LSI Logic last month began shipping low-profile SAS RAID adapters. The MegaRAID SAS 8308ELP and 8344ELP PCI Express adapters have eight SAS ports and support for 3Gbps SAS and/or SATA II disk drives. The adapters are optimized for direct-attached storage (DAS) server configurations.
The MegaRAID SAS 8308ELP has eight internal ports, while the 8344ELP has four internal and four external SAS connectors. Both include remote battery backup options to protect data stored in memory. A new feature in the software for the adapters-Mega-RAID Patrol Read-scans attached disk media for bad blocks and prohibits further writing of data to those blocks to improve reliability and data integrity. LSI claims to have shipped more than 500,000 SAS components to the server OEM market.
Promise Technology has announced a variety of SAS-based disk arrays and RAID controllers, including a PCI-Express-to-SAS RAID controller that can connect up to 128 disk drives via expanders; a 4Gbps Fibre Channel-to-SAS VTrak RAID array; and the VTrak J3002 SAS JBOD storage system.
Features of Promise’s 2U VTrak J3002 include 12 hot-swappable drive bays, optional dual active/active SAS JBOD I/O modules, three 3Gbps SAS 4x external ports (two host ports and one SAS expansion port for cascading subsystems), and fully redundant components. The subsystem supports 12 3.5-inch, 3Gbps SAS or SATA drives in a 2U rack. Up to four systems can be cascaded for more than 24TB of total capacity.
Rasilient Systems last month began shipping the Rastor 6000 RAID array, which supports SAS and SATA drives. The 3U array can be configured with up to three 2U, 12-bay SAS expansion JBOD arrays for capacity extension up to 51 disk drives.
Rasilient’s subsystems, which are designed primarily for OEMs, can be configured for IP SAN, Fibre Channel SAN, SAS, or NAS. Other features include active-active controller fail-over and redundant, hot-swappable components.
Designed for embedded applications and OEMs in the telecommunications market, SBE’s 6U SAS iBlade supports iSCSI and 8 or 16 3Gbps SAS or SATA ports on a CompactPCI-compatible board. SBE ported the PyX iSCSI software stack (with Error Recovery Level 2, or ERL2) to its HW400c/2 core-processing platform and bundled it with Astek’s PMC-based SAS host adapters.
Xtore, a business unit of Advanced Industrial Computer (AIC), has launched the XJ-SA26-224R-S, a 2U high-density JBOD array that supports up to 24 2.5-inch small-form-factor (SSF) SAS or SATA disk drives for a total capacity of up to 3.5TB. The company claims a bandwidth of 4.8GBps. The array includes four host connections and two cascade connections for attachment to capacity expansion units. A dual expander is optional.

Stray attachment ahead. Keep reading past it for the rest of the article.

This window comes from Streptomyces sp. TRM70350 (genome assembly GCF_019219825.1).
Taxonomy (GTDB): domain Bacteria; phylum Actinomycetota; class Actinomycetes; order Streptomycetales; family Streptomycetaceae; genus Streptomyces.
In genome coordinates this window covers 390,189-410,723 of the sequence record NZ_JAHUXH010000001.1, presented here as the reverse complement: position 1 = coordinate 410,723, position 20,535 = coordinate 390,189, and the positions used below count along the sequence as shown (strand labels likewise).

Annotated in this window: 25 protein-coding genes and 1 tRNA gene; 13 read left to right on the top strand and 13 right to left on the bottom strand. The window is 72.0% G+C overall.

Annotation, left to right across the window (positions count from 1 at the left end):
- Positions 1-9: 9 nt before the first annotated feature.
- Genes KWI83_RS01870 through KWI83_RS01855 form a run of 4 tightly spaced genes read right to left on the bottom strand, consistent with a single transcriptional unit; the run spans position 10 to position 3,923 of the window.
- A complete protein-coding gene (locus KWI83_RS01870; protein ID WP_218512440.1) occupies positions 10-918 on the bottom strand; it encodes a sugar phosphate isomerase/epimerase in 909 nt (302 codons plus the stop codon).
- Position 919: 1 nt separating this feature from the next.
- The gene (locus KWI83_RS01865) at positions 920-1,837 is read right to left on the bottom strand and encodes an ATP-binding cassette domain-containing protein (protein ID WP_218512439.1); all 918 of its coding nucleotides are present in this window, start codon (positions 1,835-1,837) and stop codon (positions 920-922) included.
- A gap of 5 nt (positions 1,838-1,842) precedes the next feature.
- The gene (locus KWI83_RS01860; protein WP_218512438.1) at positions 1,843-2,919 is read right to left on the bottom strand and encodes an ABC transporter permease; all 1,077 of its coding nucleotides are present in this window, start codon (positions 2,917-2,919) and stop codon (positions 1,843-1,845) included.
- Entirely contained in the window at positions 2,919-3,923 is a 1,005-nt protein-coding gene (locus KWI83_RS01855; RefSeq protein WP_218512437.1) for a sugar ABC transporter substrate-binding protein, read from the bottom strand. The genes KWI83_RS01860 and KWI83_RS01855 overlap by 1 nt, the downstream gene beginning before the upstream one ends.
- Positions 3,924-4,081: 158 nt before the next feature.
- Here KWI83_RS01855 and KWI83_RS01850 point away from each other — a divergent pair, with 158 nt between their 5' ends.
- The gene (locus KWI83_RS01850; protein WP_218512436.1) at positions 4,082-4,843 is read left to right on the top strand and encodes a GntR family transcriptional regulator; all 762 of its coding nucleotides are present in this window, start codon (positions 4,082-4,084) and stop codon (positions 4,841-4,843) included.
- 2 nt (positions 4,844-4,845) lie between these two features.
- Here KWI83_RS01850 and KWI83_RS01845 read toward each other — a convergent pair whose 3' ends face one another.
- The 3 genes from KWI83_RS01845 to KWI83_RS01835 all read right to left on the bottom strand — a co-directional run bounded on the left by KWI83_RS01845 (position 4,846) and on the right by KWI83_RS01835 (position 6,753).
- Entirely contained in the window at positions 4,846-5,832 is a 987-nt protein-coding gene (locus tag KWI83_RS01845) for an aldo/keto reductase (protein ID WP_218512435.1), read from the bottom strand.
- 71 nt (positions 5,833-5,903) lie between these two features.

AIC is shipping a number of storage enclosures that support SAS. Most recently, the company introduced the BR-SAS28 canister for 2.5-inch SAS/SATA drives and the RMC3E-SA chassis for 3.5-inch drives for up to 1.1TB of capacity. The company claims a bandwidth of 1.2GBps.
AIC’s RMC3E SAS server chassis is a 3U, 16-bay enclosure that supports 3.5-inch SAS or SATA drives and a maximum capacity of up to 8TB with SATA drives. The company claims a bandwidth of 4.8GBps.
On the semiconductor front, Vitesse last month began sampling SAS expanders in its NexSAS line. The second-generation VSC7156/57/58 expanders include features such standard phy and address-resolved zoning, a multi-affiliation STP/SATA bridge, integrated Ethernet MACs, dynamic multi-level equalization, programmable edge rate control, and a 32-bit RISC CPU.
Vitesse is also shipping SAS/SATA RAID-On-Chip (ROC) controllers-the VSC7250 and VSC7251-for the PCI Express host bus. The controllers can be configured as RAID controllers or SAS I/O controllers and include four or eight drive connections, an embedded RAID processor, RAID-5 hardware acceleration, and support for virtually all other RAID levels.
Molex is shipping a variety of SAS/SATA devices, including interconnects, guide frames, and cable assemblies that support 3Gbps and next-generation 6Gbps SAS, as well as 1.5Gbps SATA and 3Gbps SATA II. The products include the iPass interconnect system, LaneLink and x4 Internal Multi-Lane connectors and cable assemblies, and x1 SATA connectors.
Finally, all of the leading enterprise-level disk drive manufacturers are shipping SAS drives, including Fujitsu, Hitachi Global Storage Technologies, and Seagate Technology (which recently completed its acquisition of Maxtor).